Anonymous wrote:

I decided to stop retracting it and let it stick back down. I figured that, even if he did have scarring that would require some kind of treatment when he was older, it would be better than hurting him every day when he was too little to understand why. All the inflammation went away, and it never hurt him again. By the time he was two, the entire foreskin remnant had loosened on it's own.

What's surprising is that more people don't realize that mankind survived quite well long before circumcision was invented. Not to mention that most men in the world are not circumcised today either.

It's also interesting that male medical doctors and researchers who are circumcised generally recommend it for scientific reasons. And their counterparts who are not circumcised tend to recommend against it for scientific reasons. Which is a fascinating example of how even our best scientists and medical doctors just cherry pick studies, facts, and make rationalizations to fit their preconceived beliefs.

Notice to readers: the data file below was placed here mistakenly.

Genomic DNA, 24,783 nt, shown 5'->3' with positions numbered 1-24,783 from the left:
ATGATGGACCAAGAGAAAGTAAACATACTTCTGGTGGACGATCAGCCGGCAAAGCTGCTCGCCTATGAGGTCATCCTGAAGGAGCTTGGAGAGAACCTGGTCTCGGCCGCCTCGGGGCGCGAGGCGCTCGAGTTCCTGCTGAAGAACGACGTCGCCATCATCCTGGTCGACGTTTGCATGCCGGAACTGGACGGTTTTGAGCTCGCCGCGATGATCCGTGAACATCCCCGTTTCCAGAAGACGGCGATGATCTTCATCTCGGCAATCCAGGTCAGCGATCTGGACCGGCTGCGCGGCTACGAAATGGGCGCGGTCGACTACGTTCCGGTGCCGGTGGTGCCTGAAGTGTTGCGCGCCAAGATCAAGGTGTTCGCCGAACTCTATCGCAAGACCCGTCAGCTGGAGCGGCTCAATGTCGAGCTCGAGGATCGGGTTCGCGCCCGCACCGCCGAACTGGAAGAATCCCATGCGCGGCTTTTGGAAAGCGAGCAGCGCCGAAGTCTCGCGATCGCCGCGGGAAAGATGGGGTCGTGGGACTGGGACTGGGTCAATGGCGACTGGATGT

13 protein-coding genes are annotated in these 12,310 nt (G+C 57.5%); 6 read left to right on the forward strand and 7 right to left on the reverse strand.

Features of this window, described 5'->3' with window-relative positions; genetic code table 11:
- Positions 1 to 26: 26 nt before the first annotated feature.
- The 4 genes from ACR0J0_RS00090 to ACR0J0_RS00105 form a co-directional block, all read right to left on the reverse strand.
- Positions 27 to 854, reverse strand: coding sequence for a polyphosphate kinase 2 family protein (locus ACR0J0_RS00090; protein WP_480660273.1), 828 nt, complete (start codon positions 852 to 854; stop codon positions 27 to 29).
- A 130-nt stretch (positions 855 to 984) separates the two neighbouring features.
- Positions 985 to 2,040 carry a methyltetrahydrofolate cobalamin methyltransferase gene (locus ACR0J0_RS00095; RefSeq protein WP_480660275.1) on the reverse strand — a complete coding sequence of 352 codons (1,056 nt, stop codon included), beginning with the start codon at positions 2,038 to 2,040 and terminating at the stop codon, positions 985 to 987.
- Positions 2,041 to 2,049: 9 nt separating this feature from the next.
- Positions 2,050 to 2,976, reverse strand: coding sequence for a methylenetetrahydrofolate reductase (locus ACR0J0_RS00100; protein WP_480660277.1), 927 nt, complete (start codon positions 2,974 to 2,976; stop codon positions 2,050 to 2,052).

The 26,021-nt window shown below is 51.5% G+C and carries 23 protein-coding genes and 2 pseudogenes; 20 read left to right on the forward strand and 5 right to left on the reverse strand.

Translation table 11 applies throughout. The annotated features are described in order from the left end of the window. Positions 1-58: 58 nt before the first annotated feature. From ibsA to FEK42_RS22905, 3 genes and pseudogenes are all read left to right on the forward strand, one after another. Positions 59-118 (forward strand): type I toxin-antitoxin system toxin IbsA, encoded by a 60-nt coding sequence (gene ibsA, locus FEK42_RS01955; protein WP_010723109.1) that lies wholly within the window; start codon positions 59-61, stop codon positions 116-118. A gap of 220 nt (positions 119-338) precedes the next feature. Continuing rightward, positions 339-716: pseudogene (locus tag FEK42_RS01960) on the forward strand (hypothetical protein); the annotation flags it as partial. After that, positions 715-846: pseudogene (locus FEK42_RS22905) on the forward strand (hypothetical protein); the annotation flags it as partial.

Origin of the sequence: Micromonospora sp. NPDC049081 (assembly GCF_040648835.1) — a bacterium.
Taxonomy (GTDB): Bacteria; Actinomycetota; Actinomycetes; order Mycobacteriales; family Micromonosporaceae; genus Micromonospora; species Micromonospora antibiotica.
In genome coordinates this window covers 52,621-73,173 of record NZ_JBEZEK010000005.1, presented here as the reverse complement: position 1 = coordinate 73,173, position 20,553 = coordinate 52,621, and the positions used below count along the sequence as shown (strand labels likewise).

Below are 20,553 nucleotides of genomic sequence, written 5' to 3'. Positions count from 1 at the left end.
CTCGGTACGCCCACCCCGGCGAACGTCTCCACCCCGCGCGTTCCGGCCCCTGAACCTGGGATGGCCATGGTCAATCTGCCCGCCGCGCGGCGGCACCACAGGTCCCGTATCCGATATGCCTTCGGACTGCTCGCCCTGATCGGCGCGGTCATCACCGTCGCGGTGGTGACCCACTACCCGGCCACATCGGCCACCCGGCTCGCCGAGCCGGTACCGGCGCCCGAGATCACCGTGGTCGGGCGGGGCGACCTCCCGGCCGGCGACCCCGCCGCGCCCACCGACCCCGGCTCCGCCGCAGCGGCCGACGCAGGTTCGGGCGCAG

Why is it that so many docs want to keep hurting circumcised babies' penises?

In most cases, those docs are themselves circumcised. Ultimately, that's why, though they will provide a whole lot of other reasons.


If there is no infection or functional problem with almost all penile problems, or things that are perceived as problems, there is no need to do anything to them.

Of course not. If it was a problem, evolution would have changed the penis over many tens of thousands of years. Instead, the current design of the penis resulted from those who proved they had the BEST CHANCE of surviving.


The fact that you refer to boys who have not had anything cut from their penises as "uncircumcised" is puzzling. We don't use terms like that for any other body part that had not been cut off. Women with intact genitals aren't "unclitoradectomised". "Uncircumcised" suggests that circumcised is normal, and/or that not having been circumcised is in some way abnormal, when it's really the other way around.

An excellent point. The bias is built right into the language. And women who have their natural breasts are unmastectomized.
I consider myself fortunate to be uncircumcized and uncastrated, with unamputated arms and legs.

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